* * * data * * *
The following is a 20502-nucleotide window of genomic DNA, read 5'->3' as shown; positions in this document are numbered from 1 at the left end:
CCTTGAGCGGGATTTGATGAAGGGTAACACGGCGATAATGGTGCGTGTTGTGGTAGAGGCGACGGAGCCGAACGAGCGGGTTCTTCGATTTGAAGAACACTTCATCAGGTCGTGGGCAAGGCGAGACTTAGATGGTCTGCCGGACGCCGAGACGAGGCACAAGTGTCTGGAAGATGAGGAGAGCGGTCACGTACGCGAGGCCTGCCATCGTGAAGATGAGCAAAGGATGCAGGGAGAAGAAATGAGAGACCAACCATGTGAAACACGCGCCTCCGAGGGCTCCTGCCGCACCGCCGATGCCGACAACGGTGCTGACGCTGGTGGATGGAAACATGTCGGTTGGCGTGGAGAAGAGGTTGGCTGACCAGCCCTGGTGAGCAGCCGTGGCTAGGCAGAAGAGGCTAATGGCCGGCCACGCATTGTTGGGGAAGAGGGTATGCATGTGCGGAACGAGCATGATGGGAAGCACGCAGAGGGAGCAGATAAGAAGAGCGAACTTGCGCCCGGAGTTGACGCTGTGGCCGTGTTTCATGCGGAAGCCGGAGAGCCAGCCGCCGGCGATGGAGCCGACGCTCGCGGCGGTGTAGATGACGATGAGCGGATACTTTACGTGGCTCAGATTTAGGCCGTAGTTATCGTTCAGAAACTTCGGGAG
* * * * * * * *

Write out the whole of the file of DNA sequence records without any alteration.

The following is a 20502-nucleotide window of genomic DNA, read 5'->3' as shown; positions in this document are numbered from 1 at the left end:
CCTTGAGCGGGATTTGATGAAGGGTAACACGGCGATAATGGTGCGTGTTGTGGTAGAGGCGACGGAGCCGAACGAGCGGGTTCTTCGATTTGAAGAACACTTCATCAGGTCGTGGGCAAGGCGAGACTTAGATGGTCTGCCGGACGCCGAGACGAGGCACAAGTGTCTGGAAGATGAGGAGAGCGGTCACGTACGCGAGGCCTGCCATCGTGAAGATGAGCAAAGGATGCAGGGAGAAGAAATGAGAGACCAACCATGTGAAACACGCGCCTCCGAGGGCTCCTGCCGCACCGCCGATGCCGACAACGGTGCTGACGCTGGTGGATGGAAACATGTCGGTTGGCGTGGAGAAGAGGTTGGCTGACCAGCCCTGGTGAGCAGCCGTGGCTAGGCAGAAGAGGCTAATGGCCGGCCACGCATTGTTGGGGAAGAGGGTATGCATGTGCGGAACGAGCATGATGGGAAGCACGCAGAGGGAGCAGATAAGAAGAGCGAACTTGCGCCCGGAGTTGACGCTGTGGCCGTGTTTCATGCGGAAGCCGGAGAGCCAGCCGCCGGCGATGGAGCCGACGCTCGCGGCGGTGTAGATGACGATGAGCGGATACTTTACGTGGCTCAGATTTAGGCCGTAGTTATCGTTCAGAAACTTCGGGAG